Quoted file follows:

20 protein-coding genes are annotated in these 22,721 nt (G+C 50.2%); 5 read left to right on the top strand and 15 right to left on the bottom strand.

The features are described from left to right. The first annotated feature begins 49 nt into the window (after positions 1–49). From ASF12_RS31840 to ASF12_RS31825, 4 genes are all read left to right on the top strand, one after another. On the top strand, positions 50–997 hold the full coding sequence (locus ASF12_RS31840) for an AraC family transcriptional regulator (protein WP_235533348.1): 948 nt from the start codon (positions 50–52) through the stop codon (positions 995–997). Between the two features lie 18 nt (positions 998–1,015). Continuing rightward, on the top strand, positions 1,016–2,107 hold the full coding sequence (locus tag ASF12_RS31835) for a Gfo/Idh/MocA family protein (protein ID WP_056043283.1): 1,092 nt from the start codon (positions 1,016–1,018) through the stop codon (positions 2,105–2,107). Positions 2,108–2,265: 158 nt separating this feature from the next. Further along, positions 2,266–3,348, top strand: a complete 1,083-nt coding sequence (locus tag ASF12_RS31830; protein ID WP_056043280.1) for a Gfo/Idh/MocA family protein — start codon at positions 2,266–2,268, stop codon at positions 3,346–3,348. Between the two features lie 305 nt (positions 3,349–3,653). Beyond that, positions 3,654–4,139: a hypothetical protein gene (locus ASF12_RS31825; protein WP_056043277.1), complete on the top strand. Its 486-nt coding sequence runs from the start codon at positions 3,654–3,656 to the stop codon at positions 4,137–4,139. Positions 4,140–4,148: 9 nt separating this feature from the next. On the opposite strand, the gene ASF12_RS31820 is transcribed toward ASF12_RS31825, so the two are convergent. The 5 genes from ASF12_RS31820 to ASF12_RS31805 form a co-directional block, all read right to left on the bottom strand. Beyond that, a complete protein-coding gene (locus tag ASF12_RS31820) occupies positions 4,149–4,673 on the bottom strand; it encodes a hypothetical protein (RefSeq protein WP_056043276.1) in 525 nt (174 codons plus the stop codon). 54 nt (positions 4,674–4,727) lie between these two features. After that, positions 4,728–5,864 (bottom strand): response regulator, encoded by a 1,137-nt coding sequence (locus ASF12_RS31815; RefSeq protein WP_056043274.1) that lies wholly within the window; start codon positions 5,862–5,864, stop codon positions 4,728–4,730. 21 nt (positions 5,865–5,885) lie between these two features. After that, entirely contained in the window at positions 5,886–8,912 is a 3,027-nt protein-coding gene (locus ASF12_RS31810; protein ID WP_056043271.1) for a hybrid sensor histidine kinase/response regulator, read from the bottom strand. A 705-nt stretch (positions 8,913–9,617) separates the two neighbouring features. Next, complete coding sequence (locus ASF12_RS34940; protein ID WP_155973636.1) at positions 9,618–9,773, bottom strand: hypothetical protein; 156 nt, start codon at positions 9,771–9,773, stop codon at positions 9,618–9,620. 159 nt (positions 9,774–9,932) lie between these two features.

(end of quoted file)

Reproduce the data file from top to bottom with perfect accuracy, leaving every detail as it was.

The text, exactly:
20 protein-coding genes are annotated in these 22,721 nt (G+C 50.2%); 5 read left to right on the top strand and 15 right to left on the bottom strand.

The features are described from left to right. The first annotated feature begins 49 nt into the window (after positions 1–49). From ASF12_RS31840 to ASF12_RS31825, 4 genes are all read left to right on the top strand, one after another. On the top strand, positions 50–997 hold the full coding sequence (locus ASF12_RS31840) for an AraC family transcriptional regulator (protein WP_235533348.1): 948 nt from the start codon (positions 50–52) through the stop codon (positions 995–997). Between the two features lie 18 nt (positions 998–1,015). Continuing rightward, on the top strand, positions 1,016–2,107 hold the full coding sequence (locus tag ASF12_RS31835) for a Gfo/Idh/MocA family protein (protein ID WP_056043283.1): 1,092 nt from the start codon (positions 1,016–1,018) through the stop codon (positions 2,105–2,107). Positions 2,108–2,265: 158 nt separating this feature from the next. Further along, positions 2,266–3,348, top strand: a complete 1,083-nt coding sequence (locus tag ASF12_RS31830; protein ID WP_056043280.1) for a Gfo/Idh/MocA family protein — start codon at positions 2,266–2,268, stop codon at positions 3,346–3,348. Between the two features lie 305 nt (positions 3,349–3,653). Beyond that, positions 3,654–4,139: a hypothetical protein gene (locus ASF12_RS31825; protein WP_056043277.1), complete on the top strand. Its 486-nt coding sequence runs from the start codon at positions 3,654–3,656 to the stop codon at positions 4,137–4,139. Positions 4,140–4,148: 9 nt separating this feature from the next. On the opposite strand, the gene ASF12_RS31820 is transcribed toward ASF12_RS31825, so the two are convergent. The 5 genes from ASF12_RS31820 to ASF12_RS31805 form a co-directional block, all read right to left on the bottom strand. Beyond that, a complete protein-coding gene (locus tag ASF12_RS31820) occupies positions 4,149–4,673 on the bottom strand; it encodes a hypothetical protein (RefSeq protein WP_056043276.1) in 525 nt (174 codons plus the stop codon). 54 nt (positions 4,674–4,727) lie between these two features. After that, positions 4,728–5,864 (bottom strand): response regulator, encoded by a 1,137-nt coding sequence (locus ASF12_RS31815; RefSeq protein WP_056043274.1) that lies wholly within the window; start codon positions 5,862–5,864, stop codon positions 4,728–4,730. 21 nt (positions 5,865–5,885) lie between these two features. After that, entirely contained in the window at positions 5,886–8,912 is a 3,027-nt protein-coding gene (locus ASF12_RS31810; protein ID WP_056043271.1) for a hybrid sensor histidine kinase/response regulator, read from the bottom strand. A 705-nt stretch (positions 8,913–9,617) separates the two neighbouring features. Next, complete coding sequence (locus ASF12_RS34940; protein ID WP_155973636.1) at positions 9,618–9,773, bottom strand: hypothetical protein; 156 nt, start codon at positions 9,771–9,773, stop codon at positions 9,618–9,620. 159 nt (positions 9,774–9,932) lie between these two features.